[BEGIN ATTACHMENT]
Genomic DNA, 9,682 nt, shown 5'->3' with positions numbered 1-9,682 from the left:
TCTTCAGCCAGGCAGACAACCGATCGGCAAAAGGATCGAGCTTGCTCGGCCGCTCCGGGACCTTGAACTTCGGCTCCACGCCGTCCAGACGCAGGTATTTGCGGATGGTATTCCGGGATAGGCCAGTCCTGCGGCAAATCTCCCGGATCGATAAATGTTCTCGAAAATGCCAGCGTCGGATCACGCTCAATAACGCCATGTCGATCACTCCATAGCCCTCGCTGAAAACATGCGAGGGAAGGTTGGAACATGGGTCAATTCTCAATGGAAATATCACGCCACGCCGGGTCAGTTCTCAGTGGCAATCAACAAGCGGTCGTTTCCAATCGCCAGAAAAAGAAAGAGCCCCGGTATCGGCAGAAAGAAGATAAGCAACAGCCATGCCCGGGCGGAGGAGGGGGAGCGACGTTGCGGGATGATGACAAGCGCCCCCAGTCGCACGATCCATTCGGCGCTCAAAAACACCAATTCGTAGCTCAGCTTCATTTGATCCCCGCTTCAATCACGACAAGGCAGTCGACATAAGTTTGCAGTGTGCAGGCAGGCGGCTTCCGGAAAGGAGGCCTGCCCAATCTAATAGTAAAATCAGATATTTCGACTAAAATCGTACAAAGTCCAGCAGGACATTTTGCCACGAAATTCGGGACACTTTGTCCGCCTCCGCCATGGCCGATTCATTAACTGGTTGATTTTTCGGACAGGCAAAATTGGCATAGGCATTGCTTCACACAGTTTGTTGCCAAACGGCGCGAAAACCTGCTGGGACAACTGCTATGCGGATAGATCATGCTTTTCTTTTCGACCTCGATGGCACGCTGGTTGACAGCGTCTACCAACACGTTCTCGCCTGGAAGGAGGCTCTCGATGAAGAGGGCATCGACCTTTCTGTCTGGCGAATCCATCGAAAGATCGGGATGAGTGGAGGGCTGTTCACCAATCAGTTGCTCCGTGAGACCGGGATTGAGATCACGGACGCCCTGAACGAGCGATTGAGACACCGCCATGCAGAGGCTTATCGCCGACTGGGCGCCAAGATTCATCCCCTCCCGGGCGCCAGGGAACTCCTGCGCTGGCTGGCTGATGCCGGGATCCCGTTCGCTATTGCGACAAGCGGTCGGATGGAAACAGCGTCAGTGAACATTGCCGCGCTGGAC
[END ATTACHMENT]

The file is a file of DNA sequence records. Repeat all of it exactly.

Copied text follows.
Genomic DNA, 9,682 nt, shown 5'->3' with positions numbered 1-9,682 from the left:
TCTTCAGCCAGGCAGACAACCGATCGGCAAAAGGATCGAGCTTGCTCGGCCGCTCCGGGACCTTGAACTTCGGCTCCACGCCGTCCAGACGCAGGTATTTGCGGATGGTATTCCGGGATAGGCCAGTCCTGCGGCAAATCTCCCGGATCGATAAATGTTCTCGAAAATGCCAGCGTCGGATCACGCTCAATAACGCCATGTCGATCACTCCATAGCCCTCGCTGAAAACATGCGAGGGAAGGTTGGAACATGGGTCAATTCTCAATGGAAATATCACGCCACGCCGGGTCAGTTCTCAGTGGCAATCAACAAGCGGTCGTTTCCAATCGCCAGAAAAAGAAAGAGCCCCGGTATCGGCAGAAAGAAGATAAGCAACAGCCATGCCCGGGCGGAGGAGGGGGAGCGACGTTGCGGGATGATGACAAGCGCCCCCAGTCGCACGATCCATTCGGCGCTCAAAAACACCAATTCGTAGCTCAGCTTCATTTGATCCCCGCTTCAATCACGACAAGGCAGTCGACATAAGTTTGCAGTGTGCAGGCAGGCGGCTTCCGGAAAGGAGGCCTGCCCAATCTAATAGTAAAATCAGATATTTCGACTAAAATCGTACAAAGTCCAGCAGGACATTTTGCCACGAAATTCGGGACACTTTGTCCGCCTCCGCCATGGCCGATTCATTAACTGGTTGATTTTTCGGACAGGCAAAATTGGCATAGGCATTGCTTCACACAGTTTGTTGCCAAACGGCGCGAAAACCTGCTGGGACAACTGCTATGCGGATAGATCATGCTTTTCTTTTCGACCTCGATGGCACGCTGGTTGACAGCGTCTACCAACACGTTCTCGCCTGGAAGGAGGCTCTCGATGAAGAGGGCATCGACCTTTCTGTCTGGCGAATCCATCGAAAGATCGGGATGAGTGGAGGGCTGTTCACCAATCAGTTGCTCCGTGAGACCGGGATTGAGATCACGGACGCCCTGAACGAGCGATTGAGACACCGCCATGCAGAGGCTTATCGCCGACTGGGCGCCAAGATTCATCCCCTCCCGGGCGCCAGGGAACTCCTGCGCTGGCTGGCTGATGCCGGGATCCCGTTCGCTATTGCGACAAGCGGTCGGATGGAAACAGCGTCAGTGAACATTGCCGCGCTGGAC